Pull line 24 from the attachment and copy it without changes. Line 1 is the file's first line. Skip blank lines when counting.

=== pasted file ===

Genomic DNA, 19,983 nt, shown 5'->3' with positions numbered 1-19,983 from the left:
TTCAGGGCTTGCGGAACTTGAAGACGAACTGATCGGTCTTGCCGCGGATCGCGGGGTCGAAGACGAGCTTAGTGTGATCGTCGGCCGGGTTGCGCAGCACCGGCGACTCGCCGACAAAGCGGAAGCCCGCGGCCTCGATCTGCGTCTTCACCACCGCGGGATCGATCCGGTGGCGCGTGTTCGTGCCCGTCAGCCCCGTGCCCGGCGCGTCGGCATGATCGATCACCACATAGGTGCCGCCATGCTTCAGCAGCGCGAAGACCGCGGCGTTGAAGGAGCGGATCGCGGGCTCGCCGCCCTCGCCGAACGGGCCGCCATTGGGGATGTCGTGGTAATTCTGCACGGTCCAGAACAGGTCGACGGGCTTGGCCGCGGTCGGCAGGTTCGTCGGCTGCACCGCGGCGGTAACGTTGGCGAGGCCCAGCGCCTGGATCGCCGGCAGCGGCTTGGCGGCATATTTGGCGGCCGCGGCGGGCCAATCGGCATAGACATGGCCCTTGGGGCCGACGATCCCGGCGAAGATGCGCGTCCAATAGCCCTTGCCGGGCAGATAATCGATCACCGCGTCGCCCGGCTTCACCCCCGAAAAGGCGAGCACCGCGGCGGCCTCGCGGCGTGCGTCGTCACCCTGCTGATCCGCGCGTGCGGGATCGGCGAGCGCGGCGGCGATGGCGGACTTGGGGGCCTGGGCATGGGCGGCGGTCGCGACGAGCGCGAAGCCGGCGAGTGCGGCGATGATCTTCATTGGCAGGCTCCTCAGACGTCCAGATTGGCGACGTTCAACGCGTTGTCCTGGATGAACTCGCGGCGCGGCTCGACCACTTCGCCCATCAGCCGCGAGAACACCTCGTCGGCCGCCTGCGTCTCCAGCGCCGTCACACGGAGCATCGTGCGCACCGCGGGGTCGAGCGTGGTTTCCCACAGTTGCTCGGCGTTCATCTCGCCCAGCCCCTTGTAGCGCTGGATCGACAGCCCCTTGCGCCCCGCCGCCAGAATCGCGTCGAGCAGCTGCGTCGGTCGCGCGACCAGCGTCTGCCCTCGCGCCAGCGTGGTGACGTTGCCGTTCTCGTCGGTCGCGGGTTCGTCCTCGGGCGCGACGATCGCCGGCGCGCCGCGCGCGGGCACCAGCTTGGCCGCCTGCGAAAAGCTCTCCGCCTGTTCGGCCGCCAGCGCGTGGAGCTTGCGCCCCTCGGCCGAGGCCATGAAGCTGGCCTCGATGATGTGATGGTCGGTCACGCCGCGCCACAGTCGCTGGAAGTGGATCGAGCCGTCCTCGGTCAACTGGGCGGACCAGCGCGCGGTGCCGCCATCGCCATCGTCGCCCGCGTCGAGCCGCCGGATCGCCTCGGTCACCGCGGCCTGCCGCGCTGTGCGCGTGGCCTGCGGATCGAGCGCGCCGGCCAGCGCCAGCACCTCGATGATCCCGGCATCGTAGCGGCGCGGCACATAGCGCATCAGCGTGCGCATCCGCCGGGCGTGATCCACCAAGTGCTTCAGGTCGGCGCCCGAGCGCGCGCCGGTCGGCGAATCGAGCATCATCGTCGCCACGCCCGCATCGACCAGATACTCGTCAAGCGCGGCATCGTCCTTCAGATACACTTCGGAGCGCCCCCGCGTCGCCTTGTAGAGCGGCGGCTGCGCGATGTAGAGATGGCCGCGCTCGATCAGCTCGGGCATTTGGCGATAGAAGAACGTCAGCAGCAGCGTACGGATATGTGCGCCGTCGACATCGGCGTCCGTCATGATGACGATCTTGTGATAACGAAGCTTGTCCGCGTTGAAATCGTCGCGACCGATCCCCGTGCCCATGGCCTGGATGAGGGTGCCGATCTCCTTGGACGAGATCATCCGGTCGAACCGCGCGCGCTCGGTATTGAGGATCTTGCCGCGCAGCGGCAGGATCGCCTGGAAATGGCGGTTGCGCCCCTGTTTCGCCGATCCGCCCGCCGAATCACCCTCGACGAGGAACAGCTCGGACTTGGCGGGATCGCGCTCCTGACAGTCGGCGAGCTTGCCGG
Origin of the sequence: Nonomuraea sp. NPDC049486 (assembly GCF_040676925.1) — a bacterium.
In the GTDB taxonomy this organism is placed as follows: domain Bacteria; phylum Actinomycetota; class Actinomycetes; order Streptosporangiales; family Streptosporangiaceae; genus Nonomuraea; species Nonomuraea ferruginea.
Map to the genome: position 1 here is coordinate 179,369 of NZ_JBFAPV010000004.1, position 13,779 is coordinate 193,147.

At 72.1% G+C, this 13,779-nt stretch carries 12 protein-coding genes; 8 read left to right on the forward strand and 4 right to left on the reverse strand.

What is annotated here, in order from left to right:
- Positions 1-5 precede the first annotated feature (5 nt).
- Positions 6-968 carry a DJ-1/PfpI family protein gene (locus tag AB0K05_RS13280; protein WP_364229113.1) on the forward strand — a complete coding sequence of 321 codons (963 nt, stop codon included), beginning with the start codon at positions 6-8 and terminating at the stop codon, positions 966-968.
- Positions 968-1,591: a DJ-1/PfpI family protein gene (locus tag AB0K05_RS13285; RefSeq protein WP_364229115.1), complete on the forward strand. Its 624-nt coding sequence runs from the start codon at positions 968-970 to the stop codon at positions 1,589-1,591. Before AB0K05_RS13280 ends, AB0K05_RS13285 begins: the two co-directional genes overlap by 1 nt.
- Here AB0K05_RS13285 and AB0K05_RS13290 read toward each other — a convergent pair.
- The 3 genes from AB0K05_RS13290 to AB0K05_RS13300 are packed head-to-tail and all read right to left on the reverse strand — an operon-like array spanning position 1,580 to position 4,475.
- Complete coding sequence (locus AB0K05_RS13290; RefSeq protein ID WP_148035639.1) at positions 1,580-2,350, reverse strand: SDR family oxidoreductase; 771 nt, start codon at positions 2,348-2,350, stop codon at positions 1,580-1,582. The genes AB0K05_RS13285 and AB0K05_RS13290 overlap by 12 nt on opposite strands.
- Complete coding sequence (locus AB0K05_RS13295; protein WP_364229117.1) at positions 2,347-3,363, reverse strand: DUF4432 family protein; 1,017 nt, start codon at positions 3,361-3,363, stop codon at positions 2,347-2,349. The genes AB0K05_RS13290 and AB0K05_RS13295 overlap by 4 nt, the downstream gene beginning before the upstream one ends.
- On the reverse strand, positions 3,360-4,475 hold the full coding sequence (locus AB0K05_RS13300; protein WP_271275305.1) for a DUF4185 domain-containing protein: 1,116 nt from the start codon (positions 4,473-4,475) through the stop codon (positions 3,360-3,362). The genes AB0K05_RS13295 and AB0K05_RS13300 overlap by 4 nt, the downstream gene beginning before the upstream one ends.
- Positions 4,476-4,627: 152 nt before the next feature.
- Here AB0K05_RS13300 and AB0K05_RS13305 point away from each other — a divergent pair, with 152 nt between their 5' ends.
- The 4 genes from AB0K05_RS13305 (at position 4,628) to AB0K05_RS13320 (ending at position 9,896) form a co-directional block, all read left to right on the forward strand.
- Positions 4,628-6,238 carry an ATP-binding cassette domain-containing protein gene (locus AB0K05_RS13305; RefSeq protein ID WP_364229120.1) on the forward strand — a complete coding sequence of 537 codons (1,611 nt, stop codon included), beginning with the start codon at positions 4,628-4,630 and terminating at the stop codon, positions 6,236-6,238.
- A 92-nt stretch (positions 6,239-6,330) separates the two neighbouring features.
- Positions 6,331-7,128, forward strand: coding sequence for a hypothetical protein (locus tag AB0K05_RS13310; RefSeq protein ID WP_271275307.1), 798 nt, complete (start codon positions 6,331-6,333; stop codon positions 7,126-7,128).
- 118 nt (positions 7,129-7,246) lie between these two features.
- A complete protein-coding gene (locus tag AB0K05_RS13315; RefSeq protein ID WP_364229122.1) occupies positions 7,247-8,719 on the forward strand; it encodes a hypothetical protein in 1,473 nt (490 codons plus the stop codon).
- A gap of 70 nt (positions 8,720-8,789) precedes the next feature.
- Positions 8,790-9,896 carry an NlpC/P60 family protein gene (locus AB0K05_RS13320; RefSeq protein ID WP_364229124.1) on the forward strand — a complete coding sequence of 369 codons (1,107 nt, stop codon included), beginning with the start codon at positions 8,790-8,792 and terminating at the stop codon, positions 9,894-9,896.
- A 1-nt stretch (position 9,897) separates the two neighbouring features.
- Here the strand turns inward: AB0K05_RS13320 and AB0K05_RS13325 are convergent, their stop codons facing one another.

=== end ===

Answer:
- A gap of 70 nt (positions 8,720-8,789) precedes the next feature.